In general, common table expressions are useful whenever a table expression must appear multiple times within a single query. The following typical situations are suited to common table expressions.
Queries that involve multiple aggregate functions.
Views within a procedure that must contain a reference to a program variable.
Queries that use temporary views to store a set of values.
This list is not exhaustive. You may encounter many other situations in which common table expressions are useful.
Common table expressions are useful whenever multiple levels of aggregation must appear within a single query. This is the case in the example used in the previous section. The task was to retrieve the department ID of the department that has the most employees. To do so, the count aggregate function is used to calculate the number of employees in each department and the MAX function is used to select the largest department.
A similar situation arises when writing a query to determine which department has the largest payroll. The SUM aggregate function is used to calculate each department's payroll and the MAX function to determine which is largest. The presence of both functions in the query is a clue that a common table expression may be helpful.
WITH DeptPayroll( DepartmentID, amt ) AS ( SELECT DepartmentID, SUM( Salary ) AS amt FROM Employees GROUP BY DepartmentID ) SELECT DepartmentID, amt FROM DeptPayroll WHERE amt = ( SELECT MAX( amt ) FROM DeptPayroll )
Sometimes, it can be convenient to create a view that contains a reference to a program variable. For example, you may define a variable within a procedure that identifies a particular customer. You want to query the customer's purchase history, and as you will be accessing similar information multiple times or perhaps using multiple aggregate functions, you want to create a view that contains information about that specific customer.
You cannot create a view that references a program variable because there is no way to limit the scope of a view to that of your procedure. Once created, a view can be used in other contexts. You can, however, use a common table expressions within the queries in your procedure. As the scope of a common table expression is limited to the statement, the variable reference creates no ambiguity and is thus permitted.
The following statement selects the gross sales of the various sales representatives in the SQL Anywhere sample database.
SELECT GivenName || ' ' || Surname AS sales_rep_name, SalesRepresentative AS sales_rep_id, SUM( p.UnitPrice * i.Quantity ) AS total_sales FROM Employees LEFT OUTER JOIN SalesOrders AS o INNER JOIN SalesOrderItems AS i INNER JOIN Products AS p WHERE OrderDate BETWEEN '2000-01-01' AND '2001-12-31' GROUP BY SalesRepresentative, GivenName, Surname;
The above query is the basis of the common table expression that appears in the following procedure. The ID number of the sales representative and the year in question are incoming parameters. As this procedure demonstrates, the procedure parameters and any declared local variables can be referenced within the WITH clause.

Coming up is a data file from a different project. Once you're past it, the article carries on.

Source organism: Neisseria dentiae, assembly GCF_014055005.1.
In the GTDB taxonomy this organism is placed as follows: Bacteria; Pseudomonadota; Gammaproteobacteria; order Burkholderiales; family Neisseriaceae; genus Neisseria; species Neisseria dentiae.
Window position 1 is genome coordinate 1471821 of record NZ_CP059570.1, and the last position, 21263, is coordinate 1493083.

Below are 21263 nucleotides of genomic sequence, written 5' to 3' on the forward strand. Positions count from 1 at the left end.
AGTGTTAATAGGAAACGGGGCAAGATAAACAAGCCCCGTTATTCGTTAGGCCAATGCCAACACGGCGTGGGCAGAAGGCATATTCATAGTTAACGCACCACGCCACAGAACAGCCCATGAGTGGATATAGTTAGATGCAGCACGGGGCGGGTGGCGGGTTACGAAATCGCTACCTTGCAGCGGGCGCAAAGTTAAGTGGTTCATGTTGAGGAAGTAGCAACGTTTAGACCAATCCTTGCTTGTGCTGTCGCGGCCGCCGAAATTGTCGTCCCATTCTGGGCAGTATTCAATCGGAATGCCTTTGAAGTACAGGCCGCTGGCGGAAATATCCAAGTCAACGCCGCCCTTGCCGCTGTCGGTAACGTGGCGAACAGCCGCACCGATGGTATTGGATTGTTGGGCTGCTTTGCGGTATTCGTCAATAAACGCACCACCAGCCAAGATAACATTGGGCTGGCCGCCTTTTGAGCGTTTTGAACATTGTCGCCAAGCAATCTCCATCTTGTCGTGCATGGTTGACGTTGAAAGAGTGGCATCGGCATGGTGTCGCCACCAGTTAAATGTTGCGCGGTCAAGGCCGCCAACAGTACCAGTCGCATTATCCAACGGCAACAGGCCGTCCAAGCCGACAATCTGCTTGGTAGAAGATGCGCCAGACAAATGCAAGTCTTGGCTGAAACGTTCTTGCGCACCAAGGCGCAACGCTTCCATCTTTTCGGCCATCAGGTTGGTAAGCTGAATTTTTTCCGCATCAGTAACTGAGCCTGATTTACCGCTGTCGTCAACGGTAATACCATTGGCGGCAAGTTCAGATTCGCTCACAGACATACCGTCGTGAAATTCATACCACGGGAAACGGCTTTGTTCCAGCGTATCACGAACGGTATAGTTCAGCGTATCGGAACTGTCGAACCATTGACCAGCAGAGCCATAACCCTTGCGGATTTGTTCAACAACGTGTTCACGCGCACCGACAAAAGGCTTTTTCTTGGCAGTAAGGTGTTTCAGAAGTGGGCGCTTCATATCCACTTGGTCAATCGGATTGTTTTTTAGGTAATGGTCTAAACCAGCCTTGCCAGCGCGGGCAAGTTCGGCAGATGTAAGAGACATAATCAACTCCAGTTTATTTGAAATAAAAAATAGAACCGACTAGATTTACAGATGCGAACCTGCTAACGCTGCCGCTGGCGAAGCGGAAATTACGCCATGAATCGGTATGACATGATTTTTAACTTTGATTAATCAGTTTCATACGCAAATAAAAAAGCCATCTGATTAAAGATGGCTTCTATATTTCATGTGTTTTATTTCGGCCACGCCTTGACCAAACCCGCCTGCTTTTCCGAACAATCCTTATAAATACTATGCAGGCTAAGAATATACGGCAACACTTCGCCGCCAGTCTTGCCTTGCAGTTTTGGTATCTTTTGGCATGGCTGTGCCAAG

CREATE PROCEDURE sales_rep_total ( IN rep INTEGER, IN yyyy INTEGER ) BEGIN DECLARE StartDate DATE; DECLARE EndDate DATE; SET StartDate = YMD( yyyy, 1, 1 ); SET EndDate = YMD( yyyy, 12, 31 ); WITH total_sales_by_rep ( sales_rep_name, sales_rep_id, month, order_year, total_sales ) AS ( SELECT GivenName || ' ' || Surname AS sales_rep_name, SalesRepresentative AS sales_rep_id, month( OrderDate), year( OrderDate ), SUM( p.UnitPrice * i.Quantity ) AS total_sales FROM Employees LEFT OUTER JOIN SalesOrders o INNER JOIN SalesOrderItems i INNER JOIN Products p WHERE OrderDate BETWEEN StartDate AND EndDate AND SalesRepresentative = rep GROUP BY year( OrderDate ), month( OrderDate ), GivenName, Surname, SalesRepresentative ) SELECT sales_rep_name, monthname( YMD(yyyy, month, 1) ) AS month_name, order_year, total_sales FROM total_sales_by_rep WHERE total_sales = ( SELECT MAX( total_sales) FROM total_sales_by_rep ) ORDER BY order_year ASC, month ASC; END;
The following statement demonstrates how to call the above procedure.
CALL sales_rep_total( 129, 2000 );
Sometimes, it can be useful to store a particular set of values within a SELECT statement or within a procedure. For example, suppose a company prefers to analyze the results of its sales staff by thirds of a year, instead of by quarter. Since there is no built-in date part for thirds, as there is for quarters, it is necessary to store the dates within the procedure.
WITH thirds ( q_name, q_start, q_end ) AS ( SELECT 'T1', '2000-01-01', '2000-04-30' UNION SELECT 'T2', '2000-05-01', '2000-08-31' UNION SELECT 'T3', '2000-09-01', '2000-12-31' ) SELECT q_name, SalesRepresentative, count(*) AS num_orders, SUM( p.UnitPrice * i.Quantity ) AS total_sales FROM thirds LEFT OUTER JOIN SalesOrders AS o ON OrderDate BETWEEN q_start and q_end KEY JOIN SalesOrderItems AS i KEY JOIN Products AS p GROUP BY q_name, SalesRepresentative ORDER BY q_name, SalesRepresentative;
This method should be used with care, as the values may need periodic maintenance. For example, the above statement must be modified if it is to be used for any other year.
You can also apply this technique within procedures. The following example declares a procedure that takes the year in question as an argument.
CREATE PROCEDURE sales_by_third ( IN y INTEGER ) BEGIN WITH thirds ( q_name, q_start, q_end ) AS ( SELECT 'T1', YMD( y, 01, 01), YMD( y, 04, 30 ) UNION SELECT 'T2', YMD( y, 05, 01), YMD( y, 08, 31 ) UNION SELECT 'T3', YMD( y, 09, 01), YMD( y, 12, 31 ) ) SELECT q_name, SalesRepresentative, count(*) AS num_orders, SUM( p.UnitPrice * i.Quantity ) AS total_sales FROM thirds LEFT OUTER JOIN SalesOrders AS o ON OrderDate BETWEEN q_start and q_end KEY JOIN SalesOrderItems AS i KEY JOIN Products AS p GROUP BY q_name, SalesRepresentative ORDER BY q_name, SalesRepresentative; END; CALL sales_by_third (2000);